|Zenit 3 SL|
|Launch vehicle||Zenit 3-SL/Block DM-SL|
|Launch site||International Waters, Pacific Ocean|
|Description||First stage failure|
|Desired orbit||Geostationary transfer orbit|
Nobody was injured as the launch pad, a converted oil rig positioned on the equator at 154 degrees West longitude in the Pacific Ocean, is routinely evacuated before each launch. Launches are remote controlled from the Sea Launch Commander ship, positioned at a distance of several kilometres.
An interagency CIS Joint Commission concluded in March 2007 that the failure initiated in the liquid oxygen (LOx) turbopump section of the RD-171M main engine.The Sea Launch Failure Review Oversight Board (FROB) in June concurred with the Commission's findings, conclusions and recommendations. It said the anomaly initiated within the RD-171M LOx turbopump as the result of a metallic object becoming lodged between the pump's moving and stationary components. This object ignited and burned as a result of friction-induced heat. The combustion of the object set off a string of events that led to the destruction of the LOx pump, RD-171M engine and ultimately the Zenit 3SL and its payload.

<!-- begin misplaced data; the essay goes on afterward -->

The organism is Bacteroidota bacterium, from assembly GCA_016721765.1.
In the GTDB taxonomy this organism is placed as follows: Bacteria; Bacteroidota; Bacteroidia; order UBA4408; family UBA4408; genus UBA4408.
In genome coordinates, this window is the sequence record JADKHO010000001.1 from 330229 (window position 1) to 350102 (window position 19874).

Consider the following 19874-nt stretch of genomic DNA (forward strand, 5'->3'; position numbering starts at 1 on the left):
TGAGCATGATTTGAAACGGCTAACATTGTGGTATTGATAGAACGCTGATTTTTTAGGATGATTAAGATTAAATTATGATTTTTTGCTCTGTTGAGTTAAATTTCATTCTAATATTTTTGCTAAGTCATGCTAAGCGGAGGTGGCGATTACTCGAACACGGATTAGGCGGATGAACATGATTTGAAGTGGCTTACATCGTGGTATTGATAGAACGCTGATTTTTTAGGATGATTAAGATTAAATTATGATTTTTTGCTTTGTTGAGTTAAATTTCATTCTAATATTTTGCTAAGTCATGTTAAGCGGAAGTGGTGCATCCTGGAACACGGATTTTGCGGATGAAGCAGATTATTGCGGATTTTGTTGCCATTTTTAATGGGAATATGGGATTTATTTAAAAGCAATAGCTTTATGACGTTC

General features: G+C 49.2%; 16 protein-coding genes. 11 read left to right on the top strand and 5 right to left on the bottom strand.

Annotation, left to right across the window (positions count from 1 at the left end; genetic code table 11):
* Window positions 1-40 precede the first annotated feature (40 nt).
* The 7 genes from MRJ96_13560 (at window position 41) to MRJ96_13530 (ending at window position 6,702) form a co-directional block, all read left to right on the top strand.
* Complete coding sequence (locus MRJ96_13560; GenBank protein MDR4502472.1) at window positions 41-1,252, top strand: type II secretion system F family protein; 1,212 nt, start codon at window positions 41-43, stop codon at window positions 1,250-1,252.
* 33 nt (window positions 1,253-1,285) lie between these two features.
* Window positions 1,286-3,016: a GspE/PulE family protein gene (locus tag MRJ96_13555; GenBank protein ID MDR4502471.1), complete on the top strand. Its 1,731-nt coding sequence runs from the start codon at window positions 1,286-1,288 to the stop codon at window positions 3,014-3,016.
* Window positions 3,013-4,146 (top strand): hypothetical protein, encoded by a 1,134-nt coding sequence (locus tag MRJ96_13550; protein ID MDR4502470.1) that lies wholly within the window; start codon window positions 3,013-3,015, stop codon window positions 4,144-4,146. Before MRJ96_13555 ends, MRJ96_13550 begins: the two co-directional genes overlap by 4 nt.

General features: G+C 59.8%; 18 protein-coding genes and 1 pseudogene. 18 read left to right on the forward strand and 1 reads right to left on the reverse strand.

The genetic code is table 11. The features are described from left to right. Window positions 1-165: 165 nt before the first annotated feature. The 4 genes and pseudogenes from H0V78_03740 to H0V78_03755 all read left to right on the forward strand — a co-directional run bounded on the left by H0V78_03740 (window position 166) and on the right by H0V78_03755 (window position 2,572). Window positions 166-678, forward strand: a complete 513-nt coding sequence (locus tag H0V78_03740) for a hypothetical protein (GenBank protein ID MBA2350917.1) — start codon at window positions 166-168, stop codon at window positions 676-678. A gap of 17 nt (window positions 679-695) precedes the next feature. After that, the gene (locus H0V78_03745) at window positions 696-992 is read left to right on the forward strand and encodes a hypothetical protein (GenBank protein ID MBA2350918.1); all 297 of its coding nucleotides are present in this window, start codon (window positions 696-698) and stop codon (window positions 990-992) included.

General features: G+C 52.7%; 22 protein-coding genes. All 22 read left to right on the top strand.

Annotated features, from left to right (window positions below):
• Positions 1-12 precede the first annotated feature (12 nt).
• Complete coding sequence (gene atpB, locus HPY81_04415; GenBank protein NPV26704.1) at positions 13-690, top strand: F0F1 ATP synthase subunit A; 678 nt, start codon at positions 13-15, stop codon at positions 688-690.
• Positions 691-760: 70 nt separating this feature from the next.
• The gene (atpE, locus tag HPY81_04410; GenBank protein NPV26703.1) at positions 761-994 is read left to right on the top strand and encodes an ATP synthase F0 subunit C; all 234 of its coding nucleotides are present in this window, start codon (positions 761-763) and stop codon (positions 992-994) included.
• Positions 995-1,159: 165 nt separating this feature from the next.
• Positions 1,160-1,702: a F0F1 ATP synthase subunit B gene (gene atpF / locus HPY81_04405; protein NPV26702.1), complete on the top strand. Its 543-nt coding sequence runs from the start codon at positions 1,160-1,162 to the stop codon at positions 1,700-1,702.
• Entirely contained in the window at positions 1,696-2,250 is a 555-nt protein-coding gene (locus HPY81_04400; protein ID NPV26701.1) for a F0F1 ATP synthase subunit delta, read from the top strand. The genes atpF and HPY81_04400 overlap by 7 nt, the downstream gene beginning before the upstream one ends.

The Commission found two operations with the potential for introduction of foreign object debris (FOD) into the LOx feed system. The FROB confirmed that the Commission identified the necessary corrective actions to preclude these operations as potential sources for FOD introduction in the future.